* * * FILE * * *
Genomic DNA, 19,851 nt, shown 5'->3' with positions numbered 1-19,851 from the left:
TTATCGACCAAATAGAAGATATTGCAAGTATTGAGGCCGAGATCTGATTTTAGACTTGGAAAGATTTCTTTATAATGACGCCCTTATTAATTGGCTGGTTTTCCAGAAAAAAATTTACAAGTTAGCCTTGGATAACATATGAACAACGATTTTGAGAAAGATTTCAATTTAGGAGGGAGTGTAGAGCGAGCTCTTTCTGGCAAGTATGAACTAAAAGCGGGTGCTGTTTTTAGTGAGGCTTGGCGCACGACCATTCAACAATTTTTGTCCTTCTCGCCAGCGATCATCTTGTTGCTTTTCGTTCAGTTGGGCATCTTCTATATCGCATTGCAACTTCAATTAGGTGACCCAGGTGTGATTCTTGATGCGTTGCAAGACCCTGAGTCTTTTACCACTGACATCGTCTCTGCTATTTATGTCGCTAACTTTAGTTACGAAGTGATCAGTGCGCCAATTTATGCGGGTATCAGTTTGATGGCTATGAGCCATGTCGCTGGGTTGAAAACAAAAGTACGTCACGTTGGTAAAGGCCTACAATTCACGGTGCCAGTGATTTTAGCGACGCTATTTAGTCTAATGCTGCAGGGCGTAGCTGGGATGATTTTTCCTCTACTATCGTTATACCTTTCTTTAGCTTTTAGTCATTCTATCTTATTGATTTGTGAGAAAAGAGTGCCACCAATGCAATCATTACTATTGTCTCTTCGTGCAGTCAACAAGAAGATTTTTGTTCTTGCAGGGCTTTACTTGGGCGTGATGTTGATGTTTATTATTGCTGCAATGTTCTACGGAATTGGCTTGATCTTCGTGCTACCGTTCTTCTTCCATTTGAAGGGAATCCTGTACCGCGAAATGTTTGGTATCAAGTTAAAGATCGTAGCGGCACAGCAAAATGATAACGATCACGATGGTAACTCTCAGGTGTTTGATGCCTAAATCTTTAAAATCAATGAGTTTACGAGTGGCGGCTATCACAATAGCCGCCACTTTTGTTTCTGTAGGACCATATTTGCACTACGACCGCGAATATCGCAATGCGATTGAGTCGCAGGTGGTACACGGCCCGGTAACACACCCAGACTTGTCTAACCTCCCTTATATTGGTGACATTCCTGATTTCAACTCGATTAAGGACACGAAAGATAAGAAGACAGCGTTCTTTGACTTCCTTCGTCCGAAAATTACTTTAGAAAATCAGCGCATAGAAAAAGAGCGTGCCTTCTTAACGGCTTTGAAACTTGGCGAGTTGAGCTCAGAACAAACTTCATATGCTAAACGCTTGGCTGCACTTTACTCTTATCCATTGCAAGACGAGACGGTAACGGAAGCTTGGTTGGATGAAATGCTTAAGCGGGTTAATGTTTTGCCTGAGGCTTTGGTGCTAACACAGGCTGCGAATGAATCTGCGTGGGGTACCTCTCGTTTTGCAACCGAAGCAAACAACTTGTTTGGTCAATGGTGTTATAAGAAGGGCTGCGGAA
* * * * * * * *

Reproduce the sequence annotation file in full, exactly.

Genomic DNA, 19,851 nt, shown 5'->3' with positions numbered 1-19,851 from the left:
TTATCGACCAAATAGAAGATATTGCAAGTATTGAGGCCGAGATCTGATTTTAGACTTGGAAAGATTTCTTTATAATGACGCCCTTATTAATTGGCTGGTTTTCCAGAAAAAAATTTACAAGTTAGCCTTGGATAACATATGAACAACGATTTTGAGAAAGATTTCAATTTAGGAGGGAGTGTAGAGCGAGCTCTTTCTGGCAAGTATGAACTAAAAGCGGGTGCTGTTTTTAGTGAGGCTTGGCGCACGACCATTCAACAATTTTTGTCCTTCTCGCCAGCGATCATCTTGTTGCTTTTCGTTCAGTTGGGCATCTTCTATATCGCATTGCAACTTCAATTAGGTGACCCAGGTGTGATTCTTGATGCGTTGCAAGACCCTGAGTCTTTTACCACTGACATCGTCTCTGCTATTTATGTCGCTAACTTTAGTTACGAAGTGATCAGTGCGCCAATTTATGCGGGTATCAGTTTGATGGCTATGAGCCATGTCGCTGGGTTGAAAACAAAAGTACGTCACGTTGGTAAAGGCCTACAATTCACGGTGCCAGTGATTTTAGCGACGCTATTTAGTCTAATGCTGCAGGGCGTAGCTGGGATGATTTTTCCTCTACTATCGTTATACCTTTCTTTAGCTTTTAGTCATTCTATCTTATTGATTTGTGAGAAAAGAGTGCCACCAATGCAATCATTACTATTGTCTCTTCGTGCAGTCAACAAGAAGATTTTTGTTCTTGCAGGGCTTTACTTGGGCGTGATGTTGATGTTTATTATTGCTGCAATGTTCTACGGAATTGGCTTGATCTTCGTGCTACCGTTCTTCTTCCATTTGAAGGGAATCCTGTACCGCGAAATGTTTGGTATCAAGTTAAAGATCGTAGCGGCACAGCAAAATGATAACGATCACGATGGTAACTCTCAGGTGTTTGATGCCTAAATCTTTAAAATCAATGAGTTTACGAGTGGCGGCTATCACAATAGCCGCCACTTTTGTTTCTGTAGGACCATATTTGCACTACGACCGCGAATATCGCAATGCGATTGAGTCGCAGGTGGTACACGGCCCGGTAACACACCCAGACTTGTCTAACCTCCCTTATATTGGTGACATTCCTGATTTCAACTCGATTAAGGACACGAAAGATAAGAAGACAGCGTTCTTTGACTTCCTTCGTCCGAAAATTACTTTAGAAAATCAGCGCATAGAAAAAGAGCGTGCCTTCTTAACGGCTTTGAAACTTGGCGAGTTGAGCTCAGAACAAACTTCATATGCTAAACGCTTGGCTGCACTTTACTCTTATCCATTGCAAGACGAGACGGTAACGGAAGCTTGGTTGGATGAAATGCTTAAGCGGGTTAATGTTTTGCCTGAGGCTTTGGTGCTAACACAGGCTGCGAATGAATCTGCGTGGGGTACCTCTCGTTTTGCAACCGAAGCAAACAACTTGTTTGGTCAATGGTGTTATAAGAAGGGCTGCGGAA